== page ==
Effective supervision is extremely important to achieve job satisfaction and the development of the staff. The primary goal of a supervisor is to balance surveillance and reflection to stimulate, empower, and motivate the employees. In my practice, I met examples of both effective and ineffective supervision. Ineffective supervision was usually associated with being overly demanding or irresponsive. However, there were also cases when supervisors were permissive. For instance, when I worked as a residential counselor, our supervisor, Jill, was very attentive to all my mistakes and tried to provide feedback for all my activities when she thought it was appropriate. While I enjoyed receiving the feedback, I felt unmotivated to change my way of working, as I did not feel that Jill demanded the change. It resulted in my slow development and limited job satisfaction.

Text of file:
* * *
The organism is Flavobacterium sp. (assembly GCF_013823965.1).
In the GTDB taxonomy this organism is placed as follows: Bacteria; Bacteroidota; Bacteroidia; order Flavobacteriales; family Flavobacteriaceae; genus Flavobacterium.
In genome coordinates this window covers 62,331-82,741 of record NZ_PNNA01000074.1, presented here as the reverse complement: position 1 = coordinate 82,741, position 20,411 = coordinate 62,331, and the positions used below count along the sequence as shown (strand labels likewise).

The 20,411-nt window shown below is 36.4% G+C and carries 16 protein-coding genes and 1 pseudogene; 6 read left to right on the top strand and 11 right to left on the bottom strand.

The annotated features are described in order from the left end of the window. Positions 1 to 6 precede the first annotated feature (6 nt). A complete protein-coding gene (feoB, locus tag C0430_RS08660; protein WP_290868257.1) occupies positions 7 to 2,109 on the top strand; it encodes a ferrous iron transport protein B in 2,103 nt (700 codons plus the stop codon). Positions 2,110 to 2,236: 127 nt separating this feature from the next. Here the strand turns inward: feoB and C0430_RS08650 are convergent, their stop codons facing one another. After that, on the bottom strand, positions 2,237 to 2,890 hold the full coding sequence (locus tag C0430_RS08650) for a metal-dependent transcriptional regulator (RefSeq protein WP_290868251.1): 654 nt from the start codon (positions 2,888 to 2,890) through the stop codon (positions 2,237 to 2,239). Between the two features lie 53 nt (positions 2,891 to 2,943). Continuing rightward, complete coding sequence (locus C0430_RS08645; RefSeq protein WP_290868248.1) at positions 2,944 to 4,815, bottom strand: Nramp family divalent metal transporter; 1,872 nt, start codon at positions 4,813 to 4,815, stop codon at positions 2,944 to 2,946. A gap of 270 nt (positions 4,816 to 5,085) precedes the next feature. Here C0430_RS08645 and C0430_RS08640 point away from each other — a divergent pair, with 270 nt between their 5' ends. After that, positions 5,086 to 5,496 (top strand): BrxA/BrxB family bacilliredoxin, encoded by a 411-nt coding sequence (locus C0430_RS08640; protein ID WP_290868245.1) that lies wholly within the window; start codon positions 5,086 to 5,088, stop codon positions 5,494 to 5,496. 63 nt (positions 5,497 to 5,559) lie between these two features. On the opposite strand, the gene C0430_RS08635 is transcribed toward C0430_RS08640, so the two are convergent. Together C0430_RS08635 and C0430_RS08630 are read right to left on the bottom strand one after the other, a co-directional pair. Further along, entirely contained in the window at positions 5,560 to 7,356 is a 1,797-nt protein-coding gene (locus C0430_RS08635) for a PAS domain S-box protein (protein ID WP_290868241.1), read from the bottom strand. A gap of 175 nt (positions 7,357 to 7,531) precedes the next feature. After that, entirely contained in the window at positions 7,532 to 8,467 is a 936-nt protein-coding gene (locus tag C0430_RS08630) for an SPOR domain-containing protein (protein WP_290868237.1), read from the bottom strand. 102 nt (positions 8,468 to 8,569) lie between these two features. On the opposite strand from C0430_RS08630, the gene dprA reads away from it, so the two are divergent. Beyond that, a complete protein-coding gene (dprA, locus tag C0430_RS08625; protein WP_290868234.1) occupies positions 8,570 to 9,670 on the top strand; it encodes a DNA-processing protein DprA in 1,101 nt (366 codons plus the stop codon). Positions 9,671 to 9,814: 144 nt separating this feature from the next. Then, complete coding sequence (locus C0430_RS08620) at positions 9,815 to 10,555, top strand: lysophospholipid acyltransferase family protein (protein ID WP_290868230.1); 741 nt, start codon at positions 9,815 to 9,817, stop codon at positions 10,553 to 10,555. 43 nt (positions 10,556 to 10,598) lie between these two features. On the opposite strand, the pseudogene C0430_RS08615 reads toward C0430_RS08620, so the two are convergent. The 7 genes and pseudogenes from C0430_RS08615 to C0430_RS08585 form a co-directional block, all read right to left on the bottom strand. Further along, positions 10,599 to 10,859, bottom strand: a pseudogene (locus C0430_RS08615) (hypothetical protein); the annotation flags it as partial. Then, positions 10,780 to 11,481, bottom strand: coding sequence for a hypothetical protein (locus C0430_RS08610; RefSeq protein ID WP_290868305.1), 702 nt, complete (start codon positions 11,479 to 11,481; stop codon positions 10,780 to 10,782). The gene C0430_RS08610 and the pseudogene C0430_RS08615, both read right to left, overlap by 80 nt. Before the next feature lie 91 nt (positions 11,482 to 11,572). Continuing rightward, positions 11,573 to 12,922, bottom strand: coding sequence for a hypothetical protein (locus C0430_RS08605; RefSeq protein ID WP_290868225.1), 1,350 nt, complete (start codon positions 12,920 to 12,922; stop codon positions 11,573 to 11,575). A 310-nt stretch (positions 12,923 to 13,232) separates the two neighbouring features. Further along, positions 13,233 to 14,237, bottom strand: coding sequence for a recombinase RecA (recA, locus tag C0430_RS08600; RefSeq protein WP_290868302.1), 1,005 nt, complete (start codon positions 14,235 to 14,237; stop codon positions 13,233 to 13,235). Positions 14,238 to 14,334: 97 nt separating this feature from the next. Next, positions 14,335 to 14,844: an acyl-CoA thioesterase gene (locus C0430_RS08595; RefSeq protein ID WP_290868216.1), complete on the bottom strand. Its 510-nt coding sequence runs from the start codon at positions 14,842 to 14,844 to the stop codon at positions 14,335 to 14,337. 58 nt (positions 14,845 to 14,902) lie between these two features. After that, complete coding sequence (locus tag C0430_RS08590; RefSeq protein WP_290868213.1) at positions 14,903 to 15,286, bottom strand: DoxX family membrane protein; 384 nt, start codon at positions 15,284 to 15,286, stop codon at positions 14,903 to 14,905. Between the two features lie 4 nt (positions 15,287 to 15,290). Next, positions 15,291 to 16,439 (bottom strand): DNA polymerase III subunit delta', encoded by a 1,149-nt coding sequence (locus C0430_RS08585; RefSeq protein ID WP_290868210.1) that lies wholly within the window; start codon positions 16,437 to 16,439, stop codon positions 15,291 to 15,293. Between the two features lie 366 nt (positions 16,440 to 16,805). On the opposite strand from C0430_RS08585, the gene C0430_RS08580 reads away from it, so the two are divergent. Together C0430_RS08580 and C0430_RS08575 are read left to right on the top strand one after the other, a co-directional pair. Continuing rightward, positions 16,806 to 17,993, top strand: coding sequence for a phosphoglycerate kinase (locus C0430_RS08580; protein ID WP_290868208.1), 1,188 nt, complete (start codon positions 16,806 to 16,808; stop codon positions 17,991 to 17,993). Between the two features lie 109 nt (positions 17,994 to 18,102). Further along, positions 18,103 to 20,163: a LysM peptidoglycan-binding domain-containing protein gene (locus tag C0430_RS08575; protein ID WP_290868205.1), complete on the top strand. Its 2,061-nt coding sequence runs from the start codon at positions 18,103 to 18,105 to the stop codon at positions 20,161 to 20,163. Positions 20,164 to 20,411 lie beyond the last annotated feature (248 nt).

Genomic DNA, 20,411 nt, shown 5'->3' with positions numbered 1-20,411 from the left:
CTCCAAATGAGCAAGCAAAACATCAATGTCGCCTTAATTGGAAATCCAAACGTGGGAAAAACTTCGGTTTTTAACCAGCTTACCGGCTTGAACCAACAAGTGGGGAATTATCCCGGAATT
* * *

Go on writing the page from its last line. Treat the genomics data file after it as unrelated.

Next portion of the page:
When I started working as an assistant school teacher, my direct supervisor, Anna, was an example of an excellent supervisor. She knew the primary goals and objectives for every day and shared them effectively with me every day. Moreover, she had a clear vision of how the students should progress and what our future steps will be to help them achieve success. She was very demanding, as she wanted everything to be done exactly her way. However, Anna also spent just enough time to help me understand that her methods were the best for the children. As a result, I felt motivated and empowered every day due to Anna’s ability to find a balance between demand and responsiveness. In my future career as an advanced human service practitioner, I want to utilize Anna’s supervision method to become an effective leader.